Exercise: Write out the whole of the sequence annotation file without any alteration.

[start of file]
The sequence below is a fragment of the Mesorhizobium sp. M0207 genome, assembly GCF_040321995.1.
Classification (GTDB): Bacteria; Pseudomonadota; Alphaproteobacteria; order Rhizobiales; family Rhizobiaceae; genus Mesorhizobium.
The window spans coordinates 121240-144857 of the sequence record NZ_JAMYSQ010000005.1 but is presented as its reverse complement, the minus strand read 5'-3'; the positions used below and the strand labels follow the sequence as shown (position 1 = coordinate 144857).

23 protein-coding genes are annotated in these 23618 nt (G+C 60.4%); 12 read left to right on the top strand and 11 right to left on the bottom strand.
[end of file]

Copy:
The sequence below is a fragment of the Mesorhizobium sp. M0207 genome, assembly GCF_040321995.1.
Classification (GTDB): Bacteria; Pseudomonadota; Alphaproteobacteria; order Rhizobiales; family Rhizobiaceae; genus Mesorhizobium.
The window spans coordinates 121240-144857 of the sequence record NZ_JAMYSQ010000005.1 but is presented as its reverse complement, the minus strand read 5'-3'; the positions used below and the strand labels follow the sequence as shown (position 1 = coordinate 144857).

23 protein-coding genes are annotated in these 23618 nt (G+C 60.4%); 12 read left to right on the top strand and 11 right to left on the bottom strand.